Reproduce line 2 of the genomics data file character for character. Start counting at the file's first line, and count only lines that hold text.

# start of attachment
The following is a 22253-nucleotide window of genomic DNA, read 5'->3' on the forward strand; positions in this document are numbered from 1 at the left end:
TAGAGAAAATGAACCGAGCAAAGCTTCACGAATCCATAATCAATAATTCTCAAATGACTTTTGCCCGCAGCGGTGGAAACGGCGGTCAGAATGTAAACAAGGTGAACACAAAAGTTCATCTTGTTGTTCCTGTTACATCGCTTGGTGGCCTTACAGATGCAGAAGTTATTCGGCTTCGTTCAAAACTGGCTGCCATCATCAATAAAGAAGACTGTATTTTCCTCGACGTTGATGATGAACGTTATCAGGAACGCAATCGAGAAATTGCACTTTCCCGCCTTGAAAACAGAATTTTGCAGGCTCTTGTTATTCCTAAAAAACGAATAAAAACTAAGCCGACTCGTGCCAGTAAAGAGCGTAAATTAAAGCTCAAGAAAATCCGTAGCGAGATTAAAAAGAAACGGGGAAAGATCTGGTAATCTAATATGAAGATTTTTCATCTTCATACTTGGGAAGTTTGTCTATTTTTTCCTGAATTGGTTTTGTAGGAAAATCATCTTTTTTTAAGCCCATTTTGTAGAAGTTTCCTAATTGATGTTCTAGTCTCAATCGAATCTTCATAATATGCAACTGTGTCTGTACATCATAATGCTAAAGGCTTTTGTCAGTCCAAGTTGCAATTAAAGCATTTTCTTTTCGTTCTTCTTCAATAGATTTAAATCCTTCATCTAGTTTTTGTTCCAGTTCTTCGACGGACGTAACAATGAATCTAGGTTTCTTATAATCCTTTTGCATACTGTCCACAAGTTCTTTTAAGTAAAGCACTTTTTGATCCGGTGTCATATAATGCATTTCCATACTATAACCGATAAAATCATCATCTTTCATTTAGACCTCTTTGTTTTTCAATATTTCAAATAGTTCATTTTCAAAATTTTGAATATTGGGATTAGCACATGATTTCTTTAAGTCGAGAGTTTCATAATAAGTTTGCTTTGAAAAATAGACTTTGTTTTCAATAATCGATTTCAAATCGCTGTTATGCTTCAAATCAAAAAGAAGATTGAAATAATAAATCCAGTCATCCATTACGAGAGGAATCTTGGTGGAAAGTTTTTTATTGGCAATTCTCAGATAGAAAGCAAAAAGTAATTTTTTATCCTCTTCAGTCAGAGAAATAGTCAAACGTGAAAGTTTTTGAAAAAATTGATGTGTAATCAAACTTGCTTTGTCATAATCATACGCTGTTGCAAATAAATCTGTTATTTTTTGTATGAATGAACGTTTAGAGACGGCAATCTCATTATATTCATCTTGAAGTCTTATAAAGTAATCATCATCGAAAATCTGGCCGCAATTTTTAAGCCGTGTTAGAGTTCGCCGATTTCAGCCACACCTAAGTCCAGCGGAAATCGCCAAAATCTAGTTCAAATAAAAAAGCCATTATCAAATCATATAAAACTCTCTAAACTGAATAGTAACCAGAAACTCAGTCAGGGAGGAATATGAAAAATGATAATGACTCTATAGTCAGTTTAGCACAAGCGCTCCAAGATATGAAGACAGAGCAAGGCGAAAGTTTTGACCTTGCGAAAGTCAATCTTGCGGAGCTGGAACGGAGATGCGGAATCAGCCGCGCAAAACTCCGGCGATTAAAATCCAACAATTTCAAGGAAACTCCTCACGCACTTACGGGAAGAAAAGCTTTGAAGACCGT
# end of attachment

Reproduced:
TAGAGAAAATGAACCGAGCAAAGCTTCACGAATCCATAATCAATAATTCTCAAATGACTTTTGCCCGCAGCGGTGGAAACGGCGGTCAGAATGTAAACAAGGTGAACACAAAAGTTCATCTTGTTGTTCCTGTTACATCGCTTGGTGGCCTTACAGATGCAGAAGTTATTCGGCTTCGTTCAAAACTGGCTGCCATCATCAATAAAGAAGACTGTATTTTCCTCGACGTTGATGATGAACGTTATCAGGAACGCAATCGAGAAATTGCACTTTCCCGCCTTGAAAACAGAATTTTGCAGGCTCTTGTTATTCCTAAAAAACGAATAAAAACTAAGCCGACTCGTGCCAGTAAAGAGCGTAAATTAAAGCTCAAGAAAATCCGTAGCGAGATTAAAAAGAAACGGGGAAAGATCTGGTAATCTAATATGAAGATTTTTCATCTTCATACTTGGGAAGTTTGTCTATTTTTTCCTGAATTGGTTTTGTAGGAAAATCATCTTTTTTTAAGCCCATTTTGTAGAAGTTTCCTAATTGATGTTCTAGTCTCAATCGAATCTTCATAATATGCAACTGTGTCTGTACATCATAATGCTAAAGGCTTTTGTCAGTCCAAGTTGCAATTAAAGCATTTTCTTTTCGTTCTTCTTCAATAGATTTAAATCCTTCATCTAGTTTTTGTTCCAGTTCTTCGACGGACGTAACAATGAATCTAGGTTTCTTATAATCCTTTTGCATACTGTCCACAAGTTCTTTTAAGTAAAGCACTTTTTGATCCGGTGTCATATAATGCATTTCCATACTATAACCGATAAAATCATCATCTTTCATTTAGACCTCTTTGTTTTTCAATATTTCAAATAGTTCATTTTCAAAATTTTGAATATTGGGATTAGCACATGATTTCTTTAAGTCGAGAGTTTCATAATAAGTTTGCTTTGAAAAATAGACTTTGTTTTCAATAATCGATTTCAAATCGCTGTTATGCTTCAAATCAAAAAGAAGATTGAAATAATAAATCCAGTCATCCATTACGAGAGGAATCTTGGTGGAAAGTTTTTTATTGGCAATTCTCAGATAGAAAGCAAAAAGTAATTTTTTATCCTCTTCAGTCAGAGAAATAGTCAAACGTGAAAGTTTTTGAAAAAATTGATGTGTAATCAAACTTGCTTTGTCATAATCATACGCTGTTGCAAATAAATCTGTTATTTTTTGTATGAATGAACGTTTAGAGACGGCAATCTCATTATATTCATCTTGAAGTCTTATAAAGTAATCATCATCGAAAATCTGGCCGCAATTTTTAAGCCGTGTTAGAGTTCGCCGATTTCAGCCACACCTAAGTCCAGCGGAAATCGCCAAAATCTAGTTCAAATAAAAAAGCCATTATCAAATCATATAAAACTCTCTAAACTGAATAGTAACCAGAAACTCAGTCAGGGAGGAATATGAAAAATGATAATGACTCTATAGTCAGTTTAGCACAAGCGCTCCAAGATATGAAGACAGAGCAAGGCGAAAGTTTTGACCTTGCGAAAGTCAATCTTGCGGAGCTGGAACGGAGATGCGGAATCAGCCGCGCAAAACTCCGGCGATTAAAATCCAACAATTTCAAGGAAACTCCTCACGCACTTACGGGAAGAAAAGCTTTGAAGACCGT